Here, members of the Technical Services teams at Manchester Met University explain how applying for Associate Fellowship or Fellowship has supported their career ambitions, allowed time for reflection, supported student engagement and how they have encouraged others to apply for Fellowship, having seen the benefits of accreditation on the student experience.  


Lucy is a Psychology Programme Support Tutor following a secondment from her role in Technical Services. Previously, Lucy worked as a Technical Officer in Educational Psychology whilst also supporting Maths and Computing in the faculty of Health & Education.  

Supporting my career path  

When the opportunity to apply for Fellowship arose, I knew that the experience I had already would support my application.  

I did a secondment as a Psychology Programme Support Tutor and have since been offered a permanent position in the team. I would like to teach long term and the secondment enabled me to gather more experience to align with this goal.  

When I applied to do my secondment, one of the desirable qualities on the application was a HE accreditation or a teaching qualification. Seeing this really validated my initial thoughts on applying for Fellowship and it has helped me on the next stage of my career journey.  

Ensure you apply for the right level accreditation for you. I applied for Fellow as I was advised by academic members of staff that I would be able to provide the right amount of evidence of this level, based on the teaching experience I already had.  

Finding time  

Make sure you manage your time well in terms of completing the application.  

It was a lengthy process but the benefits of Fellowship have made the process certainly worth it. Try and do as much of the application as you can when you have a long period of time free. I took advantage of some free time alongside my work as a technician. 

Put yourself out there  

I would encourage other technicians to put themselves out there for any opportunities that arise to teach. Even if it doesn’t seem like a lot of teaching at the time, every bit of experience counts. I initially did six hours of teaching in one semester and provided 1:1 student support and feedback on students’ work in semester two. This helped to not only get some teaching experience but also to get experience of evaluating students’ work and providing feedback.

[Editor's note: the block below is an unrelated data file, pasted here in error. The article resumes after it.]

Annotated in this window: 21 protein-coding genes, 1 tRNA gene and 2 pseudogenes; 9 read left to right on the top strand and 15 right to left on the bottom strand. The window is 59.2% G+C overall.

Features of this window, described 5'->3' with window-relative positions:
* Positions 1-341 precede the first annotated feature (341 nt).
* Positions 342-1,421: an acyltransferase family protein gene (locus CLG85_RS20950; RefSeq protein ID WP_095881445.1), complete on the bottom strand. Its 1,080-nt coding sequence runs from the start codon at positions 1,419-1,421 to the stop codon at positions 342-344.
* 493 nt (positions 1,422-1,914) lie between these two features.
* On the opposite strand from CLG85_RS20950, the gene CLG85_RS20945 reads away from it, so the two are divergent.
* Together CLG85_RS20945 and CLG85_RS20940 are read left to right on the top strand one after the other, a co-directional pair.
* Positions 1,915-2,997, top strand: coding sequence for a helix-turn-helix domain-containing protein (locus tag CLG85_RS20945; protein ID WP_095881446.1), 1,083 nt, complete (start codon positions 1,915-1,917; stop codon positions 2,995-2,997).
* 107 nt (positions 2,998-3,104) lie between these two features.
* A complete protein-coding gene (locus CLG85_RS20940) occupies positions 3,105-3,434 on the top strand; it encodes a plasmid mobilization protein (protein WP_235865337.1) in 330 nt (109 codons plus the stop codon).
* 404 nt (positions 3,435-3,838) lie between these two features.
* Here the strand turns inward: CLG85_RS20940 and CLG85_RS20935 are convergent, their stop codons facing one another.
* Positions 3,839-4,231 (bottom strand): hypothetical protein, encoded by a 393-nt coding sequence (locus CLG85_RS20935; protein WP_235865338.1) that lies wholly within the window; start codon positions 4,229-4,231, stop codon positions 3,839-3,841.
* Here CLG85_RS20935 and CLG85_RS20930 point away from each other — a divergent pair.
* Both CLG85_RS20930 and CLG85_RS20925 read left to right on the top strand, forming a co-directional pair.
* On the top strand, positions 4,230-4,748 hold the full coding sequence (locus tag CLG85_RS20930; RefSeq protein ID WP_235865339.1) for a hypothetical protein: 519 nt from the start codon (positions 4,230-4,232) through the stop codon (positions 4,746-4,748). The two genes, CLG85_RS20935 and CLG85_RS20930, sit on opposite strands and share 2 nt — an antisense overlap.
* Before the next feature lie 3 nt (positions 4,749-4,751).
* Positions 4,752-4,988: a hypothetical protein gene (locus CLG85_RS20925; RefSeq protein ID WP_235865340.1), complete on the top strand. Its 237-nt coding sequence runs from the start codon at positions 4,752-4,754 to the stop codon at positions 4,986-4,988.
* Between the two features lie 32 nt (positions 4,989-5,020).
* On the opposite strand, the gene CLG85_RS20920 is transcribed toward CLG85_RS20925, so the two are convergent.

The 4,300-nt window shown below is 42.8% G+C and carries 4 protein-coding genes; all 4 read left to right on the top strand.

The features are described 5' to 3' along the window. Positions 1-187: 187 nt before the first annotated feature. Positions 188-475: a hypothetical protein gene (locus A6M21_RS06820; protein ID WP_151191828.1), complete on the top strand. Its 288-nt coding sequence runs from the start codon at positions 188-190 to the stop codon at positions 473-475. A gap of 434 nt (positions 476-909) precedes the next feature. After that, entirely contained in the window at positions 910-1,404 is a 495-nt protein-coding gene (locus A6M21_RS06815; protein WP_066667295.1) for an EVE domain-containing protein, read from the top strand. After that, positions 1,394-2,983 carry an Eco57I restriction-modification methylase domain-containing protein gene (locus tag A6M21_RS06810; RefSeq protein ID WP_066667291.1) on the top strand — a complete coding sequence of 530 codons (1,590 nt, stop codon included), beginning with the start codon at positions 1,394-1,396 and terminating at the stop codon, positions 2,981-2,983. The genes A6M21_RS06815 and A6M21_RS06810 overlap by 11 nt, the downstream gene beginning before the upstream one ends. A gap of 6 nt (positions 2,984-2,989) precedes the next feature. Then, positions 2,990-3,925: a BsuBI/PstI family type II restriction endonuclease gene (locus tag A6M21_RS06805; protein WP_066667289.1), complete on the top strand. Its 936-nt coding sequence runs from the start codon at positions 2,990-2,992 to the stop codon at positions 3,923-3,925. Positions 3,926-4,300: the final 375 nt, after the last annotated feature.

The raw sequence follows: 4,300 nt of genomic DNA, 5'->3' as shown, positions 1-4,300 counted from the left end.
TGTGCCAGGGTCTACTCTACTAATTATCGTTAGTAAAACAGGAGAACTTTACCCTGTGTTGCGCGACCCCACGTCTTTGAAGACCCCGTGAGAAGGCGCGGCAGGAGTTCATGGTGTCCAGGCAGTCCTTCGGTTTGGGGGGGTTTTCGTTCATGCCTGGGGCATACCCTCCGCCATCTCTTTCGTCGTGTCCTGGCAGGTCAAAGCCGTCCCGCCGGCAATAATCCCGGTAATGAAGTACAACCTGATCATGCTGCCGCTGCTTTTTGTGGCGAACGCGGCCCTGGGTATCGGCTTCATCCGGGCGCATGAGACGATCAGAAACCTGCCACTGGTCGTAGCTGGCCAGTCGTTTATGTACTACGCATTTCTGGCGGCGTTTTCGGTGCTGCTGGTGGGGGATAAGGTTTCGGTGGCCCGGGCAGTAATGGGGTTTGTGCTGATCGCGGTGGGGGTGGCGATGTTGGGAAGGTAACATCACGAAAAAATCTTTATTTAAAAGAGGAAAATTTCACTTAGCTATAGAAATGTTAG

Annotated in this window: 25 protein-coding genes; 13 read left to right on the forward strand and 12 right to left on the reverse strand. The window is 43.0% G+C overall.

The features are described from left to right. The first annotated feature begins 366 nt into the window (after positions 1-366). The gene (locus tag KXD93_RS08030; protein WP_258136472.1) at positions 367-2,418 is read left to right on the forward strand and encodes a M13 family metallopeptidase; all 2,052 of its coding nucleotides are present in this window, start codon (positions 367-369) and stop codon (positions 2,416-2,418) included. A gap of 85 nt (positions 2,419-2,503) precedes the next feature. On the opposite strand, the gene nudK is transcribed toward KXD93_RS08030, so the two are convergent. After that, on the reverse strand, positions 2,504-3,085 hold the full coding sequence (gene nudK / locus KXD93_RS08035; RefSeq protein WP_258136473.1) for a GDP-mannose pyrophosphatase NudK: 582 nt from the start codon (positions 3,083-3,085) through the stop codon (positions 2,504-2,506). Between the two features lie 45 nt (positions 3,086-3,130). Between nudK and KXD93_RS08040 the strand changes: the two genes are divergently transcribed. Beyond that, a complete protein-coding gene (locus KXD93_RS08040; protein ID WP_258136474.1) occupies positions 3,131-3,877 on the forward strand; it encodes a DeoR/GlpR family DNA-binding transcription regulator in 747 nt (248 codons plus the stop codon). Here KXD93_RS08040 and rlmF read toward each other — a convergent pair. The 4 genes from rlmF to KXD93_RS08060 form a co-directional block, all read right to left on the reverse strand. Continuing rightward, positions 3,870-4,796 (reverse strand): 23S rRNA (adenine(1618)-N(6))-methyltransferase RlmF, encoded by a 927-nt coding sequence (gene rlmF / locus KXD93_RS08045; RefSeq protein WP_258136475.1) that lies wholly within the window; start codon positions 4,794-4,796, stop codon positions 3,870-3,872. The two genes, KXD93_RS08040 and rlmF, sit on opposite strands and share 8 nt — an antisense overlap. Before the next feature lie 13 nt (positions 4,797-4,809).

By taking any similar opportunities when you can, you will build up examples to strengthen your application and be able to refer to them when completing it.  

Lucy, Manchester Metropolitan University


Leighton is Technical Manager of Digital Art. He joined the University in 2012, initially in a filmmaking role and has since vastly increased the delivery of the skills programme covering editing software, lighting, cameras and more.  

Skills programme development  

Upon joining Manchester Met I set about enhancing the existing skills induction and creating workshop packs that are now called Skill Sessions. As the team grew, more accessible and advanced modules were created. When I became more senior in the team I was responsible for hiring new team members and instructing them to create modules based on one piece of kit or one element of study. This was so that students had all the necessary skills, achieving the outcomes of their course and gaining employability skills. The development of the Skills Sessions was useful to reflect on when writing my Advance HE application.  

After achieving Fellowship, I learned that there were different ways to do things and completely revamped the Skills Sessions using the Fellowship pathway and adapting it to learners. We now deliver the skills sessions in person and can give feedback straight away. At present we have over 140 specialised Skill Sessions available and as a team we run over 1,400 Technical Skill Sessions on average every year.  

Technicians do feed back 

I went to a session for more information on Advance HE accreditation and discovered that I could apply for Fellowship as I demonstrated all five of the criteria.